Pathways to College: Improving Students' Access to and Readiness for College

In today’s competitive, global economy, in which the economic base has shifted away from manufacturing toward knowledge and service-based industries, a college education has become what a high school diploma once was: the gateway to a secure future. Approximately 90 percent of the fastest growing jobs in the United States require a college degree[1] and college graduates earn nearly twice as much as their counterparts who have only a high school diploma[2],[3]. College provides students with knowledge, experience, and connections that cannot be obtained in high school. However, access to college has not been a level playing field. Disparity in opportunity between students from lower and higher socio-economic classes, and between minority and white or Asian populations exists and affects the employment potential of those less affluent students.

On September 29, 2009, the Scientific Evidence in Education (SEE) Forums hosted an interactive discussion about the latest research on this important topic. The forum highlighted the newly released IES Practice Guide,“Helping Students Navigate the Path to College: What High Schools Can Do” which provides concrete recommendations, based on the best available research evidence, for high schools to help all their students prepare for and get to college.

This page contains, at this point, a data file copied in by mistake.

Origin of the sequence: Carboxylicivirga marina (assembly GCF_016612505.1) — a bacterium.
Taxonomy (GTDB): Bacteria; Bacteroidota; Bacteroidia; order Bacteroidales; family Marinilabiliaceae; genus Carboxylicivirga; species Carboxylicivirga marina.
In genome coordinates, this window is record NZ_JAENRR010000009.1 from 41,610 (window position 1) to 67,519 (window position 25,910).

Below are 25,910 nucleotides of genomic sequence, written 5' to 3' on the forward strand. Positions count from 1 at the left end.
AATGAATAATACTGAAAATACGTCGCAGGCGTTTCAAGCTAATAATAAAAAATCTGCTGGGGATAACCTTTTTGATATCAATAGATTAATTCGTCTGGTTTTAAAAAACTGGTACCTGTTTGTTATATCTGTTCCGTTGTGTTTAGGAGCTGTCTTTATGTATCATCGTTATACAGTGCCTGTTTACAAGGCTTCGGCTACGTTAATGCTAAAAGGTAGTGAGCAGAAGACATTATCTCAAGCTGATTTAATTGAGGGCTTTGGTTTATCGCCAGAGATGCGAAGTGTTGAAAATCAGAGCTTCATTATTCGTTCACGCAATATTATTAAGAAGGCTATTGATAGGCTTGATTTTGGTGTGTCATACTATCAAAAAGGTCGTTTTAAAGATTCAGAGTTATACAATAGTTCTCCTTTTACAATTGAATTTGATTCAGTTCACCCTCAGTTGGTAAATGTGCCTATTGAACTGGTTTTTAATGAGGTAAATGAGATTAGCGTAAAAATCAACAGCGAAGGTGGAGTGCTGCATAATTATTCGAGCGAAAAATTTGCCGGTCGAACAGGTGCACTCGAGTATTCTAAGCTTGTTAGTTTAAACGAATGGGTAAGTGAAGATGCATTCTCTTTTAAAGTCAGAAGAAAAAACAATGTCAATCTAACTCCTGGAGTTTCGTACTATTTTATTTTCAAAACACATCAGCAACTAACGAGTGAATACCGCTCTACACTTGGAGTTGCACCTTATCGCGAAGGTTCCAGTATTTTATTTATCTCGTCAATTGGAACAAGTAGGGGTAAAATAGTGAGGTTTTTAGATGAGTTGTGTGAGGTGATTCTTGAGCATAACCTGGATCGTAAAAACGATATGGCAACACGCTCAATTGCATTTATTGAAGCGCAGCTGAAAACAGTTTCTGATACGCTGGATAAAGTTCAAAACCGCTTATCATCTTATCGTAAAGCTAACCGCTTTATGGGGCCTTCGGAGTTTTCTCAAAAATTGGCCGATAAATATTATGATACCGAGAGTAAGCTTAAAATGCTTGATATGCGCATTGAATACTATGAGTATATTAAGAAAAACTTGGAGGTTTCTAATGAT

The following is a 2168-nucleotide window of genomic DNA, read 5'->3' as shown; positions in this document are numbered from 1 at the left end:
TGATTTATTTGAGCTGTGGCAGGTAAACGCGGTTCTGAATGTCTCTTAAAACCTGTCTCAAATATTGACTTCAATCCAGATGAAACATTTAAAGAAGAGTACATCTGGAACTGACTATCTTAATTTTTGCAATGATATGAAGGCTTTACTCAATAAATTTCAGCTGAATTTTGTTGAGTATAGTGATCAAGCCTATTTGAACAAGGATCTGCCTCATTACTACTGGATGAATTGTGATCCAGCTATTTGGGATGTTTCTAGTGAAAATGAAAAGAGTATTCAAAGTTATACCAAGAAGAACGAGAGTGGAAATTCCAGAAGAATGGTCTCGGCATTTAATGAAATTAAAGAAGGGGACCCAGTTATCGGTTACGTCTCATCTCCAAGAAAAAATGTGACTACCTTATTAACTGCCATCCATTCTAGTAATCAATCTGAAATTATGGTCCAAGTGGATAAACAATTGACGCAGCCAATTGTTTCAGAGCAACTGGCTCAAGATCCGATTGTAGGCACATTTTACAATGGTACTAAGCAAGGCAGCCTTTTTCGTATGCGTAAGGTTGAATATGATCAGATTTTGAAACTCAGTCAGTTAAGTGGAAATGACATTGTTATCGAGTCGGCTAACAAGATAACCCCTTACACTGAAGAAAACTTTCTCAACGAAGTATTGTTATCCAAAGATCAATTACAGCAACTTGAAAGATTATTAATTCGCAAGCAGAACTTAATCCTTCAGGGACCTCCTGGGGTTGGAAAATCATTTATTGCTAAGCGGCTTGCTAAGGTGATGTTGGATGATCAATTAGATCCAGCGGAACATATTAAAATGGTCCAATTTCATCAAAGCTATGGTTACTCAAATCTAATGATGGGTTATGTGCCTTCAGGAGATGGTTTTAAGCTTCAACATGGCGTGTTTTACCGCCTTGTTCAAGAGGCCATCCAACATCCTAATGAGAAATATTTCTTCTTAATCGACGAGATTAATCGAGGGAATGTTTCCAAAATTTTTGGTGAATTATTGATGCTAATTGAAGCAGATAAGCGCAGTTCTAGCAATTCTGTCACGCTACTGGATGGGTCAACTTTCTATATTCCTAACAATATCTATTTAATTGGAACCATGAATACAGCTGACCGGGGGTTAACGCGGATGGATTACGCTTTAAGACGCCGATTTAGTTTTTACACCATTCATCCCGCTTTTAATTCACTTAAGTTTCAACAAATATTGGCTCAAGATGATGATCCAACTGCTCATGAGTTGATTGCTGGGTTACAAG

Read the Event Summary, which provides a concise description of what was discussed at the forum.

View the PowerPoint presentations from the Forum.

Read the ResearchLink brief, which highlights the Institute of Education Sciences practice guide.

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Roberto Agodini
Welcome and Introductions

Becki Herman
SEE Forums Director and Managing Research Analyst
American Institutes for Research

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Roberto Agodini
Summary of Helping Students Navigate the Path to College: What High Schools Can Do Practice Guide,

Tom Bailey
National Center for Postsecondary Research, Columbia University
Practice Guide Panel Member

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Mary Lindquist
Panel Discussion

Ceci Rouse
Member of the White House Council of Economic Advisors


Kati Haycock
Mel Riddile
Associate Director for High School Services
National Association of Secondary School Principals (NASSP)


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Question and Answer
Question and Answer

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[1]U.S. Department of Education, Office of the Secretary, Answering the Challenge of a Changing World: Strengthening Education for the 21st Century, Washington D.C., 2006.

[2] Hecker, D.E. (1995). Earnings of college graduates, 1993. Monthly Labor Review, 118, 12, 3-17.

[3] Day, J. C. and Newburger E.C. (2002). The Big Payoff: Educational Attainment and Synthetic Estimates of Work-life Earnings. Washington, D.C.: U.S. Census Bureau.